Note:  This is the third post in a three part series on Burnout. The first is Tired of Burnout and second is Relief from Burnout.

The state of our soul involves many things. One of the most critical factors seems to be burnout. Many good people who know and believe good theology find themselves in tall weeds because of physical, emotional, and spiritual exhausted. Deep fatigue has left them vulnerable so that their souls are at risk.

Why do we find ourselves so desperately tired? In part the answer lies with our compulsions to do more than we are capable of doing in a healthy way. We are driven by something deep within which leaves little space for the nurture of our being. As we noted in a previous blog, our compulsions are in service of addressing our exaggerated fear, shame, and guilt. If we are going to live more from our calling as Christians than our compulsions we must engage the disciplines of retreat and recalibration.

Retreat means giving intentionality to rest and reflection. Hopefully, we do that on a daily, weekly, and monthly basis. Recalibration involves a shift in our habitual and compulsive way of being a “me” which lead to burnout.

What needs to be recalibrated? There are three critical areas.

1)      My Primary Relationships

The capacity for appropriate relational intimacy must deepen. The ability to be present and to nurture one’s most significant relationships must shift.

2)      My Deep Emotions

What we think matters, but what is happening emotionally within us matters just as much. Many of us are uncomfortable with emotions of anger, sadness, envy, jealousy because they don’t fit our idealized expectation of who we should be. However, WHATEVER EMOTIONS WE DISOWN WILL END UP OWNING US.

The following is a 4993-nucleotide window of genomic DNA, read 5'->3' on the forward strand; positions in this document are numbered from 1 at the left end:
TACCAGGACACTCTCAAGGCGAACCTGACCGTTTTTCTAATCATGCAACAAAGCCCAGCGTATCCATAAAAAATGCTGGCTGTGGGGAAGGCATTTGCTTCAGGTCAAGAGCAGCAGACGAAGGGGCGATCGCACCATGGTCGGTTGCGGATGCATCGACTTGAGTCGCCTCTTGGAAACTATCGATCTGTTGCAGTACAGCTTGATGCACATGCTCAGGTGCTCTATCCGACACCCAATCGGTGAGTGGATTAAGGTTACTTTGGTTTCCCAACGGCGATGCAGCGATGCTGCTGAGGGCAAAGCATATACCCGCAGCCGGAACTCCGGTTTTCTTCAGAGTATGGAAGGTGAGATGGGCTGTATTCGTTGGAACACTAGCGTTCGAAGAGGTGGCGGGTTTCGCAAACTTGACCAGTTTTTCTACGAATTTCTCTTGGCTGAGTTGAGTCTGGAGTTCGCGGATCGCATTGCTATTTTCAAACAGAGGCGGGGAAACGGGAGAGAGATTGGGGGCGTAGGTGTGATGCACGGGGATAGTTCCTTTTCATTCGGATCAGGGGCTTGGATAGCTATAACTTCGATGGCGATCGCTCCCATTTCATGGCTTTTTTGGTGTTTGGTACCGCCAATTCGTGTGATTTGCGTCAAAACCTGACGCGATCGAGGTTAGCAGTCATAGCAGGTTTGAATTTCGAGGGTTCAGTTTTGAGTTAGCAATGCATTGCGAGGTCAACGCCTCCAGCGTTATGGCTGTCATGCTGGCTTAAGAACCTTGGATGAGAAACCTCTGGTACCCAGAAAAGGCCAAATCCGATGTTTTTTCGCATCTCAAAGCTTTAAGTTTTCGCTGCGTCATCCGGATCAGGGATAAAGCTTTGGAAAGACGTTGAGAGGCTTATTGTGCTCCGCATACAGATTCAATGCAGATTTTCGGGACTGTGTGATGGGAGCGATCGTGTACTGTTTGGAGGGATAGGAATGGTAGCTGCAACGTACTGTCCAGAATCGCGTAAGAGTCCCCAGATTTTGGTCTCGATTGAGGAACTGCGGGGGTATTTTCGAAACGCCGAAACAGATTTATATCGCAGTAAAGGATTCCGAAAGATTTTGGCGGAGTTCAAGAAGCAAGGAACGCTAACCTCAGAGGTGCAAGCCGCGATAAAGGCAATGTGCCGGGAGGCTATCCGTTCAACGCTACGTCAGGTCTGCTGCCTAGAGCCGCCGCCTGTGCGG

3)      My Source of Identity

The source of my identity is anchored in Christ or in an image forged from the demanding voices of my compulsions and expectations of others. This is why some of us work too much. Our identity is found in our activity, our successful performance. But ultimately, this proves exhausting because activity is never enough of a foundation and source for our identity.

HOW are these areas recalibrated?

1)      Spiritual Disciplines

Three disciplines are indispensable—Solitude and Silence, Scripture, and Prayer. But how you engage these may themselves need to be recalibrated. For example, we must BE READ by Scripture and not simply read it for what we think it might mean. Our prayer must shift from a lot of words to include a lot of listening.

2)      Spiritual Coach

Everyone needs someone who is down the road in age and life experience. We need a wounded healer who will walk with us. We need someone who has a clear and realistic understanding of the terrain of the soul. We need a spiritual coach who will help put our compulsions in the back seat of the car so that our calling and communion with Christ is driving our soul.

3)  Spiritual Friends

We must be willing to be known by others who have our best interest at heart and have the time to listen. We cannot change on our own.  

Burnout puts the soul at risk and that is serious business (“What will it profit a person if one gains the whole world but loses their own soul?”). Retreat and Recalibration help anchor the soul in our identity in Christ and our calling. They help diffuse the energy of our compulsions around exaggerated fear, shame, and guilt. Remember, whatever else you are doing, the state of your soul matters more.